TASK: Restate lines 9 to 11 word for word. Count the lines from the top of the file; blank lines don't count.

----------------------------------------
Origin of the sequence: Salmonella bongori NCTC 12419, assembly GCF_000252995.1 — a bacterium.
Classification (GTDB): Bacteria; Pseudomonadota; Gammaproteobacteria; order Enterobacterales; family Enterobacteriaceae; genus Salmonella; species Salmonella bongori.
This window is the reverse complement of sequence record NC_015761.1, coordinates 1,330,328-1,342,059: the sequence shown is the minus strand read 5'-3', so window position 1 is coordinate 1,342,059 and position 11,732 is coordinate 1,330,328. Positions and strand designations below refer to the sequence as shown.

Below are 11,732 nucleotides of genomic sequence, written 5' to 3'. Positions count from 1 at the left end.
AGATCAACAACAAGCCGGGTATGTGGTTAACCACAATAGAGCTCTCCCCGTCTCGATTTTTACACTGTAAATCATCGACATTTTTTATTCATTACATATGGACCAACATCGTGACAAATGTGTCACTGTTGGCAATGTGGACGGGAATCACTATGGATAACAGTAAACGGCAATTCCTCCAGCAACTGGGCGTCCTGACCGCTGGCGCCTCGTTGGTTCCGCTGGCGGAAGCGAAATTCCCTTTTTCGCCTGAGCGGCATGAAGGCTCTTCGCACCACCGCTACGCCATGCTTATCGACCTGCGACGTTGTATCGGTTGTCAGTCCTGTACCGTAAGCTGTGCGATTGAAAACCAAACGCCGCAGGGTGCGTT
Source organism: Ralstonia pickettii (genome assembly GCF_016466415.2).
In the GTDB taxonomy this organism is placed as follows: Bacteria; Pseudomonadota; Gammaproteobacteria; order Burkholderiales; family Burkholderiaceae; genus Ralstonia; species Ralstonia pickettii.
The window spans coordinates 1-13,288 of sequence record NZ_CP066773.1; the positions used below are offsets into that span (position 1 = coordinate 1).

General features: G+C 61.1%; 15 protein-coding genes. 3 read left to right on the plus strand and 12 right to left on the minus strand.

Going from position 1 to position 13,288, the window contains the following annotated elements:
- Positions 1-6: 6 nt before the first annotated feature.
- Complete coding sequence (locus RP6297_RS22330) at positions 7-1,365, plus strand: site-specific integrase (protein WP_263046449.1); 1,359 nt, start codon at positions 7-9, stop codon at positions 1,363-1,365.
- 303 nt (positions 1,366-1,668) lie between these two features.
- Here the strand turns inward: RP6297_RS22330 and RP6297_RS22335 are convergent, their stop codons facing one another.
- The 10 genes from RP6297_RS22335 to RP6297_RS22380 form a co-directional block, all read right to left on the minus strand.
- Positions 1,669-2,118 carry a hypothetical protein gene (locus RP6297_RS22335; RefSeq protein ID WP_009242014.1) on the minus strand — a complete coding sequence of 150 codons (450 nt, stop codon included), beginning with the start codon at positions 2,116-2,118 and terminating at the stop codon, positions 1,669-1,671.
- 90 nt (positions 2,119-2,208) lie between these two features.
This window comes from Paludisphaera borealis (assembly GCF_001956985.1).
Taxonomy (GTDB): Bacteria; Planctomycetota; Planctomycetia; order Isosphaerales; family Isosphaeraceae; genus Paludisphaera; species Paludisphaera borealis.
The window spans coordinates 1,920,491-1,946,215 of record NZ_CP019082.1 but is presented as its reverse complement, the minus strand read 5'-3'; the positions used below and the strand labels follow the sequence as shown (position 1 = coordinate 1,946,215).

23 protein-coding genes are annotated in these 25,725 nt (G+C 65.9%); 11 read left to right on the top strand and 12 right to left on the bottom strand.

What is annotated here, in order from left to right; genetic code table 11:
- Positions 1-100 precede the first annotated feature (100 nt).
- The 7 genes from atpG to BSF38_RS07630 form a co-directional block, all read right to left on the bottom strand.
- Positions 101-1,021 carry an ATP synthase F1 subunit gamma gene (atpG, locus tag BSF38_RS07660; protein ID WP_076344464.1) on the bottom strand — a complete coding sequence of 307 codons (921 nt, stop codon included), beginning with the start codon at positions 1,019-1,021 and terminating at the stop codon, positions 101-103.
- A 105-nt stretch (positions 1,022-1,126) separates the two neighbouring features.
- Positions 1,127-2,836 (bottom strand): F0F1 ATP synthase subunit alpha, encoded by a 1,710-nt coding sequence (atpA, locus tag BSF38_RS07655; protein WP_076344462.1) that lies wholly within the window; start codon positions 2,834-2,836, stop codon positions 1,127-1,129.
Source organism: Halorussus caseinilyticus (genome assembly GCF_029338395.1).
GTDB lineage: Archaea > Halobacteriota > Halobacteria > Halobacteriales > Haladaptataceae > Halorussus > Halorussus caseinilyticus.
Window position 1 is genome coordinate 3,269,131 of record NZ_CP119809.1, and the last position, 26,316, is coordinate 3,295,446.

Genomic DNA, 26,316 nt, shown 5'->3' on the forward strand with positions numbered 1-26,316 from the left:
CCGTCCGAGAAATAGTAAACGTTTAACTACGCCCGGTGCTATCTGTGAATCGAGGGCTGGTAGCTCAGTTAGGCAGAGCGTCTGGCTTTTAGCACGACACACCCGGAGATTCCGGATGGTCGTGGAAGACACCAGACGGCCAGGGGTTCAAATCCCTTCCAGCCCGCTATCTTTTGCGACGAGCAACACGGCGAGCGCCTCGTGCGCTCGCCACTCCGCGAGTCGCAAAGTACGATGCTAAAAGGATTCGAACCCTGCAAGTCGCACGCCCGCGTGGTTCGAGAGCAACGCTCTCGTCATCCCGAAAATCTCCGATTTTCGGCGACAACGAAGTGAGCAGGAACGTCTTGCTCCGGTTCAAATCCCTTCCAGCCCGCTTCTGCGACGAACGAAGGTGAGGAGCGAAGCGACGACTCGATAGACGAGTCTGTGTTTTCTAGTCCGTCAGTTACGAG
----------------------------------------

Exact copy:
General features: G+C 61.1%; 15 protein-coding genes. 3 read left to right on the plus strand and 12 right to left on the minus strand.

Going from position 1 to position 13,288, the window contains the following annotated elements:
- Positions 1-6: 6 nt before the first annotated feature.